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Issue 1, Volume 2
October 2008

 

 

Physics and the Brain

There are on the order of 1011 neurons in your brain, and each of these neurons is connected to about 10,000 other neurons. Neuroscientists have a special name for these facts—namely, “job security”—because it’s hard to imagine that we’ll be able to catalog all the details of something as vast and complex as the brain anytime soon. However, physicists have been very successful at characterizing large, many-body systems, such as magnets and galaxies, in ways that leave out most of the details while retaining interesting macroscopic properties—and this is accomplished with a set of underlying equations short enough to fit on a T-shirt.

Are there reasons we should expect the brain to be understandable from a physics-like point-of-view requiring just a few basic “principles?” One hint that we might is that the entire human genome contains only about 1.5 gigabytes of information (uncompressed), and that’s for the development of the whole body, not just the brain—not to mention the fact that roughly 90% of the genome doesn’t seem to code for any proteins. Another hopeful sign is that modern humans, from musicians to brain surgeons to string theorists, evolved in only six million years from a common ancestor we share with modern apes. That’s a huge leap in brain power in only a few hundred thousand generations of random mutation and natural selection.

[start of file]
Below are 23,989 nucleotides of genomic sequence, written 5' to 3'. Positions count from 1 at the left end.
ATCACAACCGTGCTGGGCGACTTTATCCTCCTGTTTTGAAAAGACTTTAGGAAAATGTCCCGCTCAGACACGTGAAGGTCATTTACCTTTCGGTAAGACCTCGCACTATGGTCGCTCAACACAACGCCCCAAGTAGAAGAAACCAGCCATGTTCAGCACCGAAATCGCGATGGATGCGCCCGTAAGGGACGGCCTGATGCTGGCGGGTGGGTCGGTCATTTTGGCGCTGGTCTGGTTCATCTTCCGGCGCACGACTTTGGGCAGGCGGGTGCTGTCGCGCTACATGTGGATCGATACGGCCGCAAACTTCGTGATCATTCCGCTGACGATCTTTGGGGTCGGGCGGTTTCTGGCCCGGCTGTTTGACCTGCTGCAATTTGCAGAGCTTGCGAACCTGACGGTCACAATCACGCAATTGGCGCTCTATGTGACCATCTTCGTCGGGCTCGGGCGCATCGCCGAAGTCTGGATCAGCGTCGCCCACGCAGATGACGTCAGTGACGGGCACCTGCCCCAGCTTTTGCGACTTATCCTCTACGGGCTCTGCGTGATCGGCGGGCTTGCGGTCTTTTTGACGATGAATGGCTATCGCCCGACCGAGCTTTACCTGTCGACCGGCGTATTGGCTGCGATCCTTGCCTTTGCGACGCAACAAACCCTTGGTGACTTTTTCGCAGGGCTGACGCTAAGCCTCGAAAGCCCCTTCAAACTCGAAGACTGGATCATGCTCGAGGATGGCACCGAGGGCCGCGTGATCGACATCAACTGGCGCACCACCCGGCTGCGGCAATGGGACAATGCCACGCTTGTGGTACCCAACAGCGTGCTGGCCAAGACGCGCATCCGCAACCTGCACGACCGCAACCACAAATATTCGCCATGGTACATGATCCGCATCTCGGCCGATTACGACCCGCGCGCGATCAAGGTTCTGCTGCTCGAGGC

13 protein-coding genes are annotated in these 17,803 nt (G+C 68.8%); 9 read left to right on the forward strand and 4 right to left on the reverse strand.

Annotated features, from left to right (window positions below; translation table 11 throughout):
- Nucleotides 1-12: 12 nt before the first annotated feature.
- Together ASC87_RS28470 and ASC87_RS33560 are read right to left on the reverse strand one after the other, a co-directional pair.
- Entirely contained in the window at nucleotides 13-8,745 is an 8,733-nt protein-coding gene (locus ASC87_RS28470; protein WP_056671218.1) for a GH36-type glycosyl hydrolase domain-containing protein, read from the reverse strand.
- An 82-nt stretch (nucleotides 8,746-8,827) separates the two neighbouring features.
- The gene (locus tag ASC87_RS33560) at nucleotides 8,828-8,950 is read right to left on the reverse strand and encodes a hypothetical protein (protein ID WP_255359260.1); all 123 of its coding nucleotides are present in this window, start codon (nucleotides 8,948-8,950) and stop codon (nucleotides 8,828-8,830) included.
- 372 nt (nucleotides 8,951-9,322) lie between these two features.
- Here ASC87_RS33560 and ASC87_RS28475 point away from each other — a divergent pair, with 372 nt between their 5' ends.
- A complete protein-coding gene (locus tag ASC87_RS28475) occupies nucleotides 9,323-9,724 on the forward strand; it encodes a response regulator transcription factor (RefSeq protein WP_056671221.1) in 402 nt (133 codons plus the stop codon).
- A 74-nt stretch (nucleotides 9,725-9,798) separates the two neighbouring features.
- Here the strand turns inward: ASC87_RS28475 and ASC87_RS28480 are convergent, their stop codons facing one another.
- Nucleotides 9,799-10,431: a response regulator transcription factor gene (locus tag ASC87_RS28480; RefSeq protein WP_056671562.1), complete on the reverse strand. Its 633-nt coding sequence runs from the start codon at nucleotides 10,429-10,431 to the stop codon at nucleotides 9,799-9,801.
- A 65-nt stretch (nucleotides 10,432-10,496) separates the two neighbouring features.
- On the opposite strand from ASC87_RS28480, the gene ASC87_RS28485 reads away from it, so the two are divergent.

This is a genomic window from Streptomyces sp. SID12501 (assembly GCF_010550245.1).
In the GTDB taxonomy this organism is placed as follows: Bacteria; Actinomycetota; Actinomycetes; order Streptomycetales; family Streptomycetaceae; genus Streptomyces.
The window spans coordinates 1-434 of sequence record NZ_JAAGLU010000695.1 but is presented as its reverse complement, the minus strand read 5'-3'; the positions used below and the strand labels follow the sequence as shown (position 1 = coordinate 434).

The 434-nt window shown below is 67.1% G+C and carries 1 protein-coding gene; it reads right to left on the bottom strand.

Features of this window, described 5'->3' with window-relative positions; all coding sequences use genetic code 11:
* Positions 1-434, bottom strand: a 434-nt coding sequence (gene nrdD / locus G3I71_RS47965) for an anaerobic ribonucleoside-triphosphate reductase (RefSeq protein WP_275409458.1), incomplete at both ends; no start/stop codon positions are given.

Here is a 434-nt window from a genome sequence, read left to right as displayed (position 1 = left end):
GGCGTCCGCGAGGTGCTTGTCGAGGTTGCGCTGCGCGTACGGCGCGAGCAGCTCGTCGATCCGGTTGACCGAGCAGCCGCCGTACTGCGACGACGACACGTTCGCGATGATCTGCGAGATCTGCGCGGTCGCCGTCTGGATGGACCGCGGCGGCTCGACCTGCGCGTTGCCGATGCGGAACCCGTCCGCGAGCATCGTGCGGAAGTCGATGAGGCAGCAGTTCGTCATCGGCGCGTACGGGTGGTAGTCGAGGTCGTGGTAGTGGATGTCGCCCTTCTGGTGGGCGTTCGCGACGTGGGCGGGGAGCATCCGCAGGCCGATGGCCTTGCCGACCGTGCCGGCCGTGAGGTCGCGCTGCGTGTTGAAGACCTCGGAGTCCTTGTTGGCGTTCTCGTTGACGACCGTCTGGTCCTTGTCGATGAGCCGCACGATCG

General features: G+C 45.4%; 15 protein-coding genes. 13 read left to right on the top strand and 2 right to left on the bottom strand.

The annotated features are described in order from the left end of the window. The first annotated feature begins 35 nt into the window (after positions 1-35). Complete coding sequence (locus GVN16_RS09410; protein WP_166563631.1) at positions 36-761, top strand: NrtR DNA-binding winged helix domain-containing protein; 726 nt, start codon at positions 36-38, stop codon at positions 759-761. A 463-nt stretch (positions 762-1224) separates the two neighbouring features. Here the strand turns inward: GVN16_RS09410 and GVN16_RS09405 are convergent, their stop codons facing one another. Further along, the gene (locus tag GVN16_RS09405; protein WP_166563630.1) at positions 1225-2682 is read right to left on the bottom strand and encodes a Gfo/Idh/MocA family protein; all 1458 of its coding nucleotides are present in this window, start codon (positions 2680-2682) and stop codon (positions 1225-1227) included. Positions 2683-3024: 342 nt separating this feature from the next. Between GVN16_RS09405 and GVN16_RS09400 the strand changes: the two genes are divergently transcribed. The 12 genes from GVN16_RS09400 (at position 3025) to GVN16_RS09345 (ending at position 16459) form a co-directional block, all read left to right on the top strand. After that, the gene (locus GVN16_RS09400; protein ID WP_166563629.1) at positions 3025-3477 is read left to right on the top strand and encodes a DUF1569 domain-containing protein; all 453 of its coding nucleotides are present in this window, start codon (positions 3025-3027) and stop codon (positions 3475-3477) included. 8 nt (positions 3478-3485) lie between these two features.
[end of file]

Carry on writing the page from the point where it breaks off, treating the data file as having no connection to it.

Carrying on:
It’s also noteworthy that a relatively high level of intelligence has evolved independently in several species, including dolphins, elephants, and grey parrots, which diverged from our ancestral line roughly 65, 105 and 300 million years ago, respectively…presumably long before each of these species got so smart. These observations suggest that natural intelligence might rely on a small number of basic principles, rather than a welter of finely tuned “hacks.”

Corroborating this circumstantial evidence, the physical structure of the cerebral cortex also points to the existence of simple principles. The cortex is a 1 ½ cm thick sheet of neurons that comprises the “gray matter” at the surface of the mammalian brain. Different areas of the cortex are clearly involved in different cognitive tasks and these areas often have clear physical boundaries.

These different cortical areas communicate with one another via axonal projections (outputs from individual neurons) that travel from one cortical area to the other via the “white matter” beneath the cortical sheet. More complex brains, such as ours, typically contain more cortical areas than less intelligent mammals, and there are strong structural similarities among essentially all cortical areas within and between species, suggesting that cortex is modular.

In other words, it seems plausible that there are universal rules for hooking up different areas of the cortex so that making smarter brains just requires adding more square footage to the homogeneous cortical sheet and breaking it up into more distinct cortical areas that get wired to one another like a switchboard. This appealing idea has been floating around for quite some time now, but it is still unclear to what extent there might be a canonical cortical micro-circuit—analogous to, say, a transistor or an AND gate in a digital computer—that can help us understand how the larger circuit is built up from smaller components. There are many well-known regularities in local circuitry, but few workers in the field would dispute that we do not yet grasp their functional significance.